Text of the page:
Once the envy of the industry, much of any discussion around shifting the engine business model prior to the pandemic centered on how airplane makers could get in on the action. Boeing’s growing role in the services sector drove a discussion about what might engine makers be willing to share or give up to win a spot under the wing of its now-defunct New Mid-Market Airplane.
Now in 2020, it is a radically different landscape. The rosy prospects for a duopoly delivering nearly 2,000 airplanes annually along with support for the massive maturing fleet have evaporated, and with it a massive chunk of the long-term flow of cash generated through aircraft operations.
While GE, Rolls and Pratt are on the short end of the stick as fleets sit and retirements spike, the reality is that those aftermarket revenues were aggressively protected by the engine makers during the boom years, often to the chagrin of airlines and the International Air Transport Association who claimed the industry’s aftermarket practices were anticompetitive.
It is phenomenally lucrative over the long term. The sum of the individual parts inside a newly-delivered jet engine are estimated to be worth 250% to 300% of the retail price for a complete engine sold on a new airplane, according to AeroDynamic Advisory.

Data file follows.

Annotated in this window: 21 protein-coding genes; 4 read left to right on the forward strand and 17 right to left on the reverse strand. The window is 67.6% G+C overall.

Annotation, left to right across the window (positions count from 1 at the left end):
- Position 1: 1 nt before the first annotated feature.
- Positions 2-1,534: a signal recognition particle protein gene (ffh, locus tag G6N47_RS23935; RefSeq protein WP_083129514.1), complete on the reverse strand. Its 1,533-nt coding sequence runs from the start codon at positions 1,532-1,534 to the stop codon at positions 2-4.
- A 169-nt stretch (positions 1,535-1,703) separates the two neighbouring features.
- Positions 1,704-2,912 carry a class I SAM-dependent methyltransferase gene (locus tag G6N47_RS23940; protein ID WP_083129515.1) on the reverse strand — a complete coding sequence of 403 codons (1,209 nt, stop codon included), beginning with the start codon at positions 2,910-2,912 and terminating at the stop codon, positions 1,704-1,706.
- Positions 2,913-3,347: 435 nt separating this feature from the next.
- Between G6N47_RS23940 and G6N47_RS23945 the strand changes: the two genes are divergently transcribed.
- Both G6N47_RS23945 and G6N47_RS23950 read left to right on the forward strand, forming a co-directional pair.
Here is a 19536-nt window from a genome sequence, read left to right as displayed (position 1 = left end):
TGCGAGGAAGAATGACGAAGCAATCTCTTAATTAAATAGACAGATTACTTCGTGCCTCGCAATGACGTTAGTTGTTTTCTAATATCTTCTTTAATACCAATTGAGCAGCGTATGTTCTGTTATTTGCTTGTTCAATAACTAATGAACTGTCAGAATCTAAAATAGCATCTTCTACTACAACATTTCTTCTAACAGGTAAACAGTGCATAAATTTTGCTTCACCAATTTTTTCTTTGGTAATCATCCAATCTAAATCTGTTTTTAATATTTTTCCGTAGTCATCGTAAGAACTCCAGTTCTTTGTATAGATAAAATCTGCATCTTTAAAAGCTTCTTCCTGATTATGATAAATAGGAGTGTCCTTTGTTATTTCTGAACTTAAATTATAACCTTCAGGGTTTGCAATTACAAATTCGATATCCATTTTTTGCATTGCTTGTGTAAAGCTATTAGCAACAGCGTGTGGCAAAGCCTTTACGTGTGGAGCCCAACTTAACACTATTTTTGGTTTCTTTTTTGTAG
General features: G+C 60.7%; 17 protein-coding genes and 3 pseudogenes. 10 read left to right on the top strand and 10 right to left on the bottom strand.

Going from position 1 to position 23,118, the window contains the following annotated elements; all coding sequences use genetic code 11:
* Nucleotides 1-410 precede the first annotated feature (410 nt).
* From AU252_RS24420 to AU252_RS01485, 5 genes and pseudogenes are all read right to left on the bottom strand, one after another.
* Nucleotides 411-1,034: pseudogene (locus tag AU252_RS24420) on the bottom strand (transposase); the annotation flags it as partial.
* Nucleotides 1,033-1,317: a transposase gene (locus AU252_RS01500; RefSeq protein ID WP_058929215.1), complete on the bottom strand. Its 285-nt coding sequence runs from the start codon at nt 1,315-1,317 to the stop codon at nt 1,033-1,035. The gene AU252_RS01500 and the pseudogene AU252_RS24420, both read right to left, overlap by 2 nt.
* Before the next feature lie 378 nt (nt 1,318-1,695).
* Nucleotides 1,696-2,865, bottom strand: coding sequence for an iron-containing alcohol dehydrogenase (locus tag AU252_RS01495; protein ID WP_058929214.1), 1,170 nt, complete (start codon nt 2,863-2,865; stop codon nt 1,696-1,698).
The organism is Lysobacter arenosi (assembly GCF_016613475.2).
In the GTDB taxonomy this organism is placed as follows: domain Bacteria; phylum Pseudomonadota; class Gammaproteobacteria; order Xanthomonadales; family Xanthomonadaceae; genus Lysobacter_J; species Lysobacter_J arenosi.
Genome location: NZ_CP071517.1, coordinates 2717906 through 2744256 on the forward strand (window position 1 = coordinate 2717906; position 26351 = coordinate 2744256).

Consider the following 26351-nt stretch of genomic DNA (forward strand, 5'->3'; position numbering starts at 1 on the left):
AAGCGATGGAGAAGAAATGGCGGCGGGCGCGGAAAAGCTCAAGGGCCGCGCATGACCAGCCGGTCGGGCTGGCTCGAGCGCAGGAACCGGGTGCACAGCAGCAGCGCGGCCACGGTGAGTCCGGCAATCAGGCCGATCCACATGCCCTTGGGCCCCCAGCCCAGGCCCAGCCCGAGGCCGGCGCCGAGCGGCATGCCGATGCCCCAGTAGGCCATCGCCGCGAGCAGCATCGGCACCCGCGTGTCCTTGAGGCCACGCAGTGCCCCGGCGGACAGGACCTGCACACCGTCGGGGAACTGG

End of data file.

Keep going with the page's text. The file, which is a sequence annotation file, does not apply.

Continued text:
A marriage between Pratt & Rolls?
Today the stress and challenge to the long-held business models could upend the sector and how it does business, sparking an industry-reshaping consolidation.
Rolls-Royce has been badly damaged by the downturn in long-range twin-aisle flying with massive drawdowns in operations as international travel restrictions suppress demand. Rolls’ business model is anchored by its trademarked Power By The Hour maintenance package, which is tied to a fixed-cost-per-flying-hour rate.
An engine will roughly generate approximately three to four times more revenue in service than at delivery to a plane maker, according to AeroDynamic Advisory’s managing director, Kevin Michaels. Rolls’ enviable model allowed it to capture 100% of that revenue with a closed network of maintenance providers. For GE and Pratt, that revenue stream wasn’t fully captured, shared across a more open network of independent providers like Standard Aero.
Rolls’ Power By The Hour model that “has served them so well over the years” is now dragging the company down, said Michaels and has typically been “more resilient in a recession than those who depend on time and material for overhauls.”